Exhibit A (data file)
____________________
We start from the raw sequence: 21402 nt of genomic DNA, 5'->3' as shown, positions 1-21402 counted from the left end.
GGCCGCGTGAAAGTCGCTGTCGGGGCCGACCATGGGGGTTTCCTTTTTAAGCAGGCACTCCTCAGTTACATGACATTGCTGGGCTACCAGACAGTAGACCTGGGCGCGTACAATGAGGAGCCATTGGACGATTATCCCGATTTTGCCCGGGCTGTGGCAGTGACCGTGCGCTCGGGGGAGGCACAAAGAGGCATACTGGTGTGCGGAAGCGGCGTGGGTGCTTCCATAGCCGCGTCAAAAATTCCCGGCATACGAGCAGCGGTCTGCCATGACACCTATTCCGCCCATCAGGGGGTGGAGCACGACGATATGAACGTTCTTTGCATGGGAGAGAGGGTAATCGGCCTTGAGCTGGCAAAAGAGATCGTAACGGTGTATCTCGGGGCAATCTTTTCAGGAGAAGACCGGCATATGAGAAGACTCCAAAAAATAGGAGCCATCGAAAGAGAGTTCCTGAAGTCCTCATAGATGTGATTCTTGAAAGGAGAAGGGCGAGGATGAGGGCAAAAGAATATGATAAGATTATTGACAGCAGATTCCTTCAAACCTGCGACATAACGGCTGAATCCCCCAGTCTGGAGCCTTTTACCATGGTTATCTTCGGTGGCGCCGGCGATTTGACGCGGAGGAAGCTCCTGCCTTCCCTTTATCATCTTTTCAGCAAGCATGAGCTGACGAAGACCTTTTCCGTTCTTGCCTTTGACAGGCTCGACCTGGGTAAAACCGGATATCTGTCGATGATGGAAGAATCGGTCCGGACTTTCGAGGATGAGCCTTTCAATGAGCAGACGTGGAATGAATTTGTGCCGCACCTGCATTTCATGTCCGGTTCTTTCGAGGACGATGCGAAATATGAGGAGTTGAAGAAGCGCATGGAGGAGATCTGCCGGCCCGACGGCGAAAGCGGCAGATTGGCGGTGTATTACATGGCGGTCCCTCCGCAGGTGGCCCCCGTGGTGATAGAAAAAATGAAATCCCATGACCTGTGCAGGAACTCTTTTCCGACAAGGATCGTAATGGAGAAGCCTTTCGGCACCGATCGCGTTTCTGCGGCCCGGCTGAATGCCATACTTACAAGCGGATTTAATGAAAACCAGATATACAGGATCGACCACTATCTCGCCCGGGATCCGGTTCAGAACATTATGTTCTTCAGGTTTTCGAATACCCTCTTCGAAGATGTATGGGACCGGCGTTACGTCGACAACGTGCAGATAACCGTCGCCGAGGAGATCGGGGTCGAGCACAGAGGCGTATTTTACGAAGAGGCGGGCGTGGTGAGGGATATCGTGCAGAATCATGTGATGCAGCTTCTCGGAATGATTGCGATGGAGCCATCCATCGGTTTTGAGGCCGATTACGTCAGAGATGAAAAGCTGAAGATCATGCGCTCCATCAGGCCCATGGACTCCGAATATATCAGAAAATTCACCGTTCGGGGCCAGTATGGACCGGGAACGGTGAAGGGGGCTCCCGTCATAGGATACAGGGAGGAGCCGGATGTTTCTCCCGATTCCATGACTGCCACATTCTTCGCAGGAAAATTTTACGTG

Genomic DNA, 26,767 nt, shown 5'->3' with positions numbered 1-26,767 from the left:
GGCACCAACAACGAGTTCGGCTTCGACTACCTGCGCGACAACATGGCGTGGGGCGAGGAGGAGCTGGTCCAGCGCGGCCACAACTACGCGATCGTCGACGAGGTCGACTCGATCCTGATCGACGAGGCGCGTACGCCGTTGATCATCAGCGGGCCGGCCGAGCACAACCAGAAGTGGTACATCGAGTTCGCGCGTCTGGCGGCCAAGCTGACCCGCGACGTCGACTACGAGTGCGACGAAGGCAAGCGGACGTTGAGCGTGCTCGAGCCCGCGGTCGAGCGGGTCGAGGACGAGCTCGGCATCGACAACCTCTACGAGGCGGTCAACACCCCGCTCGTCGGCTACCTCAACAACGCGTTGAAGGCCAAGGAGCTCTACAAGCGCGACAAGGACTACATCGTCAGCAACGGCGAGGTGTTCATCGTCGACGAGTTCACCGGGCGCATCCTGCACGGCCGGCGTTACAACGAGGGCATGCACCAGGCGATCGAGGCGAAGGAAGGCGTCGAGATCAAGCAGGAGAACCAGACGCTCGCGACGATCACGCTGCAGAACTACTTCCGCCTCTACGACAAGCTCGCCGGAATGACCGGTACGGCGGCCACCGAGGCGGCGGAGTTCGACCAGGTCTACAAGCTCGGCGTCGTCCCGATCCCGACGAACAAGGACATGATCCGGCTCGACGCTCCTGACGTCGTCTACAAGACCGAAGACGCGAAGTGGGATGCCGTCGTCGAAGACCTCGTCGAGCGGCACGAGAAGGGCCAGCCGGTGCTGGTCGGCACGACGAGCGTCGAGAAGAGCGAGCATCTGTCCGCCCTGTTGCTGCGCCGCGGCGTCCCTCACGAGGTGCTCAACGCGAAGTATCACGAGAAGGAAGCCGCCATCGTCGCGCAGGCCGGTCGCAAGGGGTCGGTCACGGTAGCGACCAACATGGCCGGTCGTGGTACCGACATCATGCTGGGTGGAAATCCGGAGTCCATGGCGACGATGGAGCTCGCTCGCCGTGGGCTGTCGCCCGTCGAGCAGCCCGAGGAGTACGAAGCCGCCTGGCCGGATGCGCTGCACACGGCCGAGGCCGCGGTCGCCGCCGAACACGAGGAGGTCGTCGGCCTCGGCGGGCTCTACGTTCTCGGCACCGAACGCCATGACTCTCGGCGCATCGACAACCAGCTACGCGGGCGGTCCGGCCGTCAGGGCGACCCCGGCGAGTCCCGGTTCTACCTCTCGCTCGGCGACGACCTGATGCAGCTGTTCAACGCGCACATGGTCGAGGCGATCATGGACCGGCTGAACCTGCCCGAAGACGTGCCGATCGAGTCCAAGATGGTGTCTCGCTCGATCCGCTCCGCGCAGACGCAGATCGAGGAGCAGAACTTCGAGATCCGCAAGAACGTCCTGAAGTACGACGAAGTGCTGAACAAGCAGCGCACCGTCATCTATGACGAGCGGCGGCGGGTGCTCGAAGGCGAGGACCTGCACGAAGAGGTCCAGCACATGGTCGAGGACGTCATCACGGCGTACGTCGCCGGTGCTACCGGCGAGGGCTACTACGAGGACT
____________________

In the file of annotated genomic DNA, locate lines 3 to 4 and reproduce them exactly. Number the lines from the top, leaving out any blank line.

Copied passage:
Genomic DNA, 26,767 nt, shown 5'->3' with positions numbered 1-26,767 from the left:
GGCACCAACAACGAGTTCGGCTTCGACTACCTGCGCGACAACATGGCGTGGGGCGAGGAGGAGCTGGTCCAGCGCGGCCACAACTACGCGATCGTCGACGAGGTCGACTCGATCCTGATCGACGAGGCGCGTACGCCGTTGATCATCAGCGGGCCGGCCGAGCACAACCAGAAGTGGTACATCGAGTTCGCGCGTCTGGCGGCCAAGCTGACCCGCGACGTCGACTACGAGTGCGACGAAGGCAAGCGGACGTTGAGCGTGCTCGAGCCCGCGGTCGAGCGGGTCGAGGACGAGCTCGGCATCGACAACCTCTACGAGGCGGTCAACACCCCGCTCGTCGGCTACCTCAACAACGCGTTGAAGGCCAAGGAGCTCTACAAGCGCGACAAGGACTACATCGTCAGCAACGGCGAGGTGTTCATCGTCGACGAGTTCACCGGGCGCATCCTGCACGGCCGGCGTTACAACGAGGGCATGCACCAGGCGATCGAGGCGAAGGAAGGCGTCGAGATCAAGCAGGAGAACCAGACGCTCGCGACGATCACGCTGCAGAACTACTTCCGCCTCTACGACAAGCTCGCCGGAATGACCGGTACGGCGGCCACCGAGGCGGCGGAGTTCGACCAGGTCTACAAGCTCGGCGTCGTCCCGATCCCGACGAACAAGGACATGATCCGGCTCGACGCTCCTGACGTCGTCTACAAGACCGAAGACGCGAAGTGGGATGCCGTCGTCGAAGACCTCGTCGAGCGGCACGAGAAGGGCCAGCCGGTGCTGGTCGGCACGACGAGCGTCGAGAAGAGCGAGCATCTGTCCGCCCTGTTGCTGCGCCGCGGCGTCCCTCACGAGGTGCTCAACGCGAAGTATCACGAGAAGGAAGCCGCCATCGTCGCGCAGGCCGGTCGCAAGGGGTCGGTCACGGTAGCGACCAACATGGCCGGTCGTGGTACCGACATCATGCTGGGTGGAAATCCGGAGTCCATGGCGACGATGGAGCTCGCTCGCCGTGGGCTGTCGCCCGTCGAGCAGCCCGAGGAGTACGAAGCCGCCTGGCCGGATGCGCTGCACACGGCCGAGGCCGCGGTCGCCGCCGAACACGAGGAGGTCGTCGGCCTCGGCGGGCTCTACGTTCTCGGCACCGAACGCCATGACTCTCGGCGCATCGACAACCAGCTACGCGGGCGGTCCGGCCGTCAGGGCGACCCCGGCGAGTCCCGGTTCTACCTCTCGCTCGGCGACGACCTGATGCAGCTGTTCAACGCGCACATGGTCGAGGCGATCATGGACCGGCTGAACCTGCCCGAAGACGTGCCGATCGAGTCCAAGATGGTGTCTCGCTCGATCCGCTCCGCGCAGACGCAGATCGAGGAGCAGAACTTCGAGATCCGCAAGAACGTCCTGAAGTACGACGAAGTGCTGAACAAGCAGCGCACCGTCATCTATGACGAGCGGCGGCGGGTGCTCGAAGGCGAGGACCTGCACGAAGAGGTCCAGCACATGGTCGAGGACGTCATCACGGCGTACGTCGCCGGTGCTACCGGCGAGGGCTACTACGAGGACT